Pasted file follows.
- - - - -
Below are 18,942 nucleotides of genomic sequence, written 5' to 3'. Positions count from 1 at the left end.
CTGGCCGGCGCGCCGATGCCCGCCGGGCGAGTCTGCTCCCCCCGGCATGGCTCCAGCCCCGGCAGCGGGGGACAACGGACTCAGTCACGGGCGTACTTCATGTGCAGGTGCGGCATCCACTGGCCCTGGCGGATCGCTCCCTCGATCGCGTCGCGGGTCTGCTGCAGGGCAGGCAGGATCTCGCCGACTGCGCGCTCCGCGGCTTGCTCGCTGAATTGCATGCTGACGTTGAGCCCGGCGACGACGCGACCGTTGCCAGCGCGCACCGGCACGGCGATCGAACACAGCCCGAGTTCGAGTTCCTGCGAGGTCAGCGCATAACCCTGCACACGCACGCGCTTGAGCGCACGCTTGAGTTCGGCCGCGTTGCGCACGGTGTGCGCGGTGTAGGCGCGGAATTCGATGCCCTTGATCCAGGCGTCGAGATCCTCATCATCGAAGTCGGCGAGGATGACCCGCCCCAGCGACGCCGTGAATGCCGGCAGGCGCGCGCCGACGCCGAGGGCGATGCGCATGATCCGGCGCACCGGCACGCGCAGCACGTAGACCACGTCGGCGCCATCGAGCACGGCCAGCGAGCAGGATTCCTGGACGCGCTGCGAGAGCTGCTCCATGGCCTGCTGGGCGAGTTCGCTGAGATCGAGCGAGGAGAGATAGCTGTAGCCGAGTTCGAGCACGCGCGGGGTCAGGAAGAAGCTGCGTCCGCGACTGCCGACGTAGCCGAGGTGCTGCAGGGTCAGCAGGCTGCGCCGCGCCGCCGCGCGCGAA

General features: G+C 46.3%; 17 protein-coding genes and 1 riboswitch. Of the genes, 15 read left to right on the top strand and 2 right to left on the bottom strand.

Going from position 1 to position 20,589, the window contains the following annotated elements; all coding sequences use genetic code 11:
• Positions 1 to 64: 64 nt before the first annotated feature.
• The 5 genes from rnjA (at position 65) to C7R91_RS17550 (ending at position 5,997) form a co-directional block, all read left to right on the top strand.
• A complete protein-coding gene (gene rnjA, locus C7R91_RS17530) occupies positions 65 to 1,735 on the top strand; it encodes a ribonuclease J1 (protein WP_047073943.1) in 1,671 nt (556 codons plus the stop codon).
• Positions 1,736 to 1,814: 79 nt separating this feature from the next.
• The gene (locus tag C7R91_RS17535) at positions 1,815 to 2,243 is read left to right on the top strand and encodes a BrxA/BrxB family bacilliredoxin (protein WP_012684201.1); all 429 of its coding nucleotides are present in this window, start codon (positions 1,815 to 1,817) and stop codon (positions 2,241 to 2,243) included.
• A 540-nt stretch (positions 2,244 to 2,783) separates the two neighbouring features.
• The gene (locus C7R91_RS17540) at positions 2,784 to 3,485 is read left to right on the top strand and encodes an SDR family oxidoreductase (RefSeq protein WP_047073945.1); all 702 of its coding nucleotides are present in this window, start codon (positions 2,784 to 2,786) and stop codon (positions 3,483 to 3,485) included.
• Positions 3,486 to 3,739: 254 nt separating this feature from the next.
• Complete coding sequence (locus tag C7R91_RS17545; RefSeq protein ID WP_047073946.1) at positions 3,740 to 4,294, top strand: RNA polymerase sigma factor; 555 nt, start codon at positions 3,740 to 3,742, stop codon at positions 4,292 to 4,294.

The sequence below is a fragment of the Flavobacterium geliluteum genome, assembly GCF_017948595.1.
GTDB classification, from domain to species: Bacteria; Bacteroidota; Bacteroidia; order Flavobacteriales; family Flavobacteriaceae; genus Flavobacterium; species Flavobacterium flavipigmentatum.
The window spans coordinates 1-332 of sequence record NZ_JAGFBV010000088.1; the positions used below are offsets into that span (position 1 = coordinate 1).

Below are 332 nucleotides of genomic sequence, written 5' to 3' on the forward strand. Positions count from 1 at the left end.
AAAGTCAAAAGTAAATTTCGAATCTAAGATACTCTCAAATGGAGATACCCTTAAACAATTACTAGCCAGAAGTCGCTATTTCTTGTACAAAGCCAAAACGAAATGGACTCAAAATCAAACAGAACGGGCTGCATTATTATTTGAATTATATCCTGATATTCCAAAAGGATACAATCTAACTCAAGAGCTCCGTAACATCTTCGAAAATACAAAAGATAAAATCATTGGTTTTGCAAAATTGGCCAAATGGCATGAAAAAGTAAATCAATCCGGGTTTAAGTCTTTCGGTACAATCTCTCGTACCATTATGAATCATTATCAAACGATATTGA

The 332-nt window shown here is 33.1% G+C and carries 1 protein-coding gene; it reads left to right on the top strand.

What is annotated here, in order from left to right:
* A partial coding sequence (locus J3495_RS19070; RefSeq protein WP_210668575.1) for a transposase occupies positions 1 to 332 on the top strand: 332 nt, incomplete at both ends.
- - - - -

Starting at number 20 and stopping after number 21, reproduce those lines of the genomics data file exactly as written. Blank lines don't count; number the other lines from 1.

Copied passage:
What is annotated here, in order from left to right:
* A partial coding sequence (locus J3495_RS19070; RefSeq protein WP_210668575.1) for a transposase occupies positions 1 to 332 on the top strand: 332 nt, incomplete at both ends.